Asthma meds may cause newborn endocrine, metabolic disorders

Pregnant women who use inhaled glucocorticoids to relieve breathlessness that occurs randomly with asthma may be increasing their child’s chances of developing endocrine or metabolic disorders, according to a new study published in the American Journal of Respiratory and Critical Care Medicine.

The study was based on a review of 65,085 mother-child pairs from the Danish National Birth Cohort. Researchers found that children who were exposed to glucocorticoids in utero were nearly 80 percent more likely to develop some type of endocrine or metabolic disorder by the age of 6. The risk was dependent on the frequency of use of the inhaled asthma treatment.

Endocrine disorders involve the body’s over- or under-production of hormones, while metabolic disorders affect the body’s ability to process certain nutrients and vitamins. Endocrine disorders include hypothyroidism, congenital adrenal hyperplasia, diseases of the parathyroid gland, diabetes mellitus, diseases of the adrenal glands (including Cushing’s syndrome and Addison’s disease), and ovarian dysfunction (including polycystic ovary syndrome). Examples of metabolic disorders include cystic fibrosis, phenylketonuria (PKU), hyperlipidemia, gout, and rickets.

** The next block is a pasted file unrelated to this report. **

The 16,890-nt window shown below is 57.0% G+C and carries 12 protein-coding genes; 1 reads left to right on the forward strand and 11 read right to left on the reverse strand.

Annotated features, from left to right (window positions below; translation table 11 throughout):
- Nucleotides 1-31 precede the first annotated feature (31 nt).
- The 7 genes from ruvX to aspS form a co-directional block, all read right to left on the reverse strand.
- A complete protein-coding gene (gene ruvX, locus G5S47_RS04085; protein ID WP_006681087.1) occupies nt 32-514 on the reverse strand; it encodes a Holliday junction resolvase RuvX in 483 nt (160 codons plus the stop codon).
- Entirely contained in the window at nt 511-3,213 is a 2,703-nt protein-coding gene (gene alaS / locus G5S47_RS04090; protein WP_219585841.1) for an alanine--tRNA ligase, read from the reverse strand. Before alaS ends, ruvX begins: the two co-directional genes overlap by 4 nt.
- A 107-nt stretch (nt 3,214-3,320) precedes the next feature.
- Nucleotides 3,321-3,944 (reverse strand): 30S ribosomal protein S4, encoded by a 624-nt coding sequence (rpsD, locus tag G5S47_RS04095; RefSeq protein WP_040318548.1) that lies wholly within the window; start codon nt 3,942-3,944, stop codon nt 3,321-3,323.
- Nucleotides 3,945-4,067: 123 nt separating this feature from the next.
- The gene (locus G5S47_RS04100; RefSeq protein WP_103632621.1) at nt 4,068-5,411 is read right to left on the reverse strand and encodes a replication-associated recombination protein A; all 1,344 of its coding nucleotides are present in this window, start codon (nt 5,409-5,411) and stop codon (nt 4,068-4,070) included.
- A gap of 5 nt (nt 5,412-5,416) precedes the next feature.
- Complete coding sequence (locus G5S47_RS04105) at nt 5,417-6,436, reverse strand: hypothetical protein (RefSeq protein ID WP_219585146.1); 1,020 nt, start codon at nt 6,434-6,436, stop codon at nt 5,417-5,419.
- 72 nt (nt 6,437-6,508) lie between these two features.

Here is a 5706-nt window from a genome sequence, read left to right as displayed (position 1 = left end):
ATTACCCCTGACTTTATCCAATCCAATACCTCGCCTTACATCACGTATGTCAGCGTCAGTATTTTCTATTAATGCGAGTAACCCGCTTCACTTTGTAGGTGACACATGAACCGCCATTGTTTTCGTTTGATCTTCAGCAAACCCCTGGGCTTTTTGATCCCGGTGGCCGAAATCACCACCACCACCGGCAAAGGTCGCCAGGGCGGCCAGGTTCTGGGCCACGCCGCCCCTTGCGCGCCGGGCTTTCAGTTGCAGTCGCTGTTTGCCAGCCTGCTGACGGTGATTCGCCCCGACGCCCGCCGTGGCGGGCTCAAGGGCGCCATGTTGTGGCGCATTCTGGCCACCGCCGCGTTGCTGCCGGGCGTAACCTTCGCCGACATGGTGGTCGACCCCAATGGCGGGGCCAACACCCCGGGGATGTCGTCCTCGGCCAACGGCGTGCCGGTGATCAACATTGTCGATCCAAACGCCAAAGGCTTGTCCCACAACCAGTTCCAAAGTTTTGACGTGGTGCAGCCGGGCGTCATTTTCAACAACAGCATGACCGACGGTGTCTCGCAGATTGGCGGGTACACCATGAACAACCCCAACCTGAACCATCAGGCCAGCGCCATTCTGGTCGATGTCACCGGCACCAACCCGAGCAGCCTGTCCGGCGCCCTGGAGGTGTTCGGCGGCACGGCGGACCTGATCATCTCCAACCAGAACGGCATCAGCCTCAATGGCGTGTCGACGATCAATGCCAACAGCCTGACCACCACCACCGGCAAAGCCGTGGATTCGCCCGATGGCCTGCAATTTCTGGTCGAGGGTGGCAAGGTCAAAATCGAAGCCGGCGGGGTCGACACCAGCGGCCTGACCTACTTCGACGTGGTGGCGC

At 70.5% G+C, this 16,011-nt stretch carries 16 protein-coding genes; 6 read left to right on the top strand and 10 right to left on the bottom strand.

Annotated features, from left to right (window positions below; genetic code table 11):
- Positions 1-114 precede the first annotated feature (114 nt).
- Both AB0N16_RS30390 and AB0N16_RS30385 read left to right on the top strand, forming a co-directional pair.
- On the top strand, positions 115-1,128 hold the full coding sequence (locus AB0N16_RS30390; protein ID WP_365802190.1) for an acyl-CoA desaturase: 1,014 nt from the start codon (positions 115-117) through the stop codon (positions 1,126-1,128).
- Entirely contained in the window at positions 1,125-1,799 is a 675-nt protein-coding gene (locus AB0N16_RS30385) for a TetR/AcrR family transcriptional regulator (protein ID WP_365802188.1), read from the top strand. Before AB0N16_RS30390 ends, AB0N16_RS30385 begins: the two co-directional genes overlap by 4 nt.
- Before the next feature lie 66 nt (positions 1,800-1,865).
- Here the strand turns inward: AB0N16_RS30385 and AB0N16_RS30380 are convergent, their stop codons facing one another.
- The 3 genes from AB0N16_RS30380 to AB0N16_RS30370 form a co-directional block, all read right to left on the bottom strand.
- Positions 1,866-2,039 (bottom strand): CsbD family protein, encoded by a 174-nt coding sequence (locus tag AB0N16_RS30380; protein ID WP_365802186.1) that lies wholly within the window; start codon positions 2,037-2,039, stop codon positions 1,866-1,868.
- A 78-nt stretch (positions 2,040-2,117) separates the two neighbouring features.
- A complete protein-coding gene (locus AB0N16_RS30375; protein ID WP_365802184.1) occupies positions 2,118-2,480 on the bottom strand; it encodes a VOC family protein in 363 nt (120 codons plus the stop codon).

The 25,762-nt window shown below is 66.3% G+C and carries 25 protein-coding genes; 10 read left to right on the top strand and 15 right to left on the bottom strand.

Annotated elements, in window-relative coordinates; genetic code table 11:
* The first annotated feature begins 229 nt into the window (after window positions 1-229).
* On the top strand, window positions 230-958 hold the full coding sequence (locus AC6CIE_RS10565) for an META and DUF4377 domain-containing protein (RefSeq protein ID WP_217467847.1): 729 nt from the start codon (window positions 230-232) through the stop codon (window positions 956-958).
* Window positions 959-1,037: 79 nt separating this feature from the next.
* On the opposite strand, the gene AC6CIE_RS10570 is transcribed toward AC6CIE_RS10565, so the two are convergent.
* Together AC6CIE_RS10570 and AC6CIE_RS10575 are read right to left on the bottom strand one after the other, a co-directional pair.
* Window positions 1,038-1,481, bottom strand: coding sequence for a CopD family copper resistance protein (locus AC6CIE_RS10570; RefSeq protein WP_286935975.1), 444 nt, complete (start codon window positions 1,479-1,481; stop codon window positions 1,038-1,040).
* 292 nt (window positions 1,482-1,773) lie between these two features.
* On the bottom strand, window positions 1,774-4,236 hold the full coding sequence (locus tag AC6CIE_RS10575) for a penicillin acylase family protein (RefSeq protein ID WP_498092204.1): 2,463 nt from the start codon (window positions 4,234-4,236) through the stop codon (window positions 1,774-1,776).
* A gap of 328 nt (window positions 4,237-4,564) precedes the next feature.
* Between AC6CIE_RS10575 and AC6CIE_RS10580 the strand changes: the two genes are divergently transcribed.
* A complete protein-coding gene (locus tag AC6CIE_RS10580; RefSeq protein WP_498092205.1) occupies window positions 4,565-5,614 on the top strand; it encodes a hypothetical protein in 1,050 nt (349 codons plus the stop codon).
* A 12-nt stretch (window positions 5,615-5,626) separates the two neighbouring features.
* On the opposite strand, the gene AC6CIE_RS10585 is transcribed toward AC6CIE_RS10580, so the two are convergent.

Inhaled glucocorticoids are among the most common treatments for asthma symptoms, and are the preferred treatment of asthma during pregnancy. The treatment has not previously been associated with pregnancy complications, obstetric outcomes, and offspring malformations. The new study, however, suggests that the long-term consequences of inhaled glucocorticoids during pregnancy should be considered further. Other asthma treatment options are available that have not shown to have adverse affects on developing fetuses.

Source: American Journal of Respiratory and Critical Care Medicine